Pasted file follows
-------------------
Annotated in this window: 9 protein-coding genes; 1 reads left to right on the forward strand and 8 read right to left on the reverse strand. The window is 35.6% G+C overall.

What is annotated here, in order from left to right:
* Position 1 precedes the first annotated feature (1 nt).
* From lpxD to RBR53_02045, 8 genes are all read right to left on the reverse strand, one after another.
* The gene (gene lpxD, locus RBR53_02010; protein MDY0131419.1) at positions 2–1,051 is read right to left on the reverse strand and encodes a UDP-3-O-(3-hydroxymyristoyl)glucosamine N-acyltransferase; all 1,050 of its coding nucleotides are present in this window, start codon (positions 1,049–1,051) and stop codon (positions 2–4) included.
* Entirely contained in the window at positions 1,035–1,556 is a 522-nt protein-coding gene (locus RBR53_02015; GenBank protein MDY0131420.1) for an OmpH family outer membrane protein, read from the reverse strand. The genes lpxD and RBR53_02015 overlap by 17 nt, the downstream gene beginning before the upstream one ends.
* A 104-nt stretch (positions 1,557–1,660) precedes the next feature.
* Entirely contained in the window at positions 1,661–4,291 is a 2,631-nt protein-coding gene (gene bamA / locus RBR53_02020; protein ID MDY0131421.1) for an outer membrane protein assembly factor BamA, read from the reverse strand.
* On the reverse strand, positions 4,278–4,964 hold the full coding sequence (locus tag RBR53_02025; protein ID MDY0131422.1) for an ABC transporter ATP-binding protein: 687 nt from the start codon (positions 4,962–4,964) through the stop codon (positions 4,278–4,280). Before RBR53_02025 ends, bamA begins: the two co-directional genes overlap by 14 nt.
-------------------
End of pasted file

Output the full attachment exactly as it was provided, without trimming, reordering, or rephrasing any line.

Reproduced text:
Annotated in this window: 9 protein-coding genes; 1 reads left to right on the forward strand and 8 read right to left on the reverse strand. The window is 35.6% G+C overall.

What is annotated here, in order from left to right:
* Position 1 precedes the first annotated feature (1 nt).
* From lpxD to RBR53_02045, 8 genes are all read right to left on the reverse strand, one after another.
* The gene (gene lpxD, locus RBR53_02010; protein MDY0131419.1) at positions 2–1,051 is read right to left on the reverse strand and encodes a UDP-3-O-(3-hydroxymyristoyl)glucosamine N-acyltransferase; all 1,050 of its coding nucleotides are present in this window, start codon (positions 1,049–1,051) and stop codon (positions 2–4) included.
* Entirely contained in the window at positions 1,035–1,556 is a 522-nt protein-coding gene (locus RBR53_02015; GenBank protein MDY0131420.1) for an OmpH family outer membrane protein, read from the reverse strand. The genes lpxD and RBR53_02015 overlap by 17 nt, the downstream gene beginning before the upstream one ends.
* A 104-nt stretch (positions 1,557–1,660) precedes the next feature.
* Entirely contained in the window at positions 1,661–4,291 is a 2,631-nt protein-coding gene (gene bamA / locus RBR53_02020; protein ID MDY0131421.1) for an outer membrane protein assembly factor BamA, read from the reverse strand.
* On the reverse strand, positions 4,278–4,964 hold the full coding sequence (locus tag RBR53_02025; protein ID MDY0131422.1) for an ABC transporter ATP-binding protein: 687 nt from the start codon (positions 4,962–4,964) through the stop codon (positions 4,278–4,280). Before RBR53_02025 ends, bamA begins: the two co-directional genes overlap by 14 nt.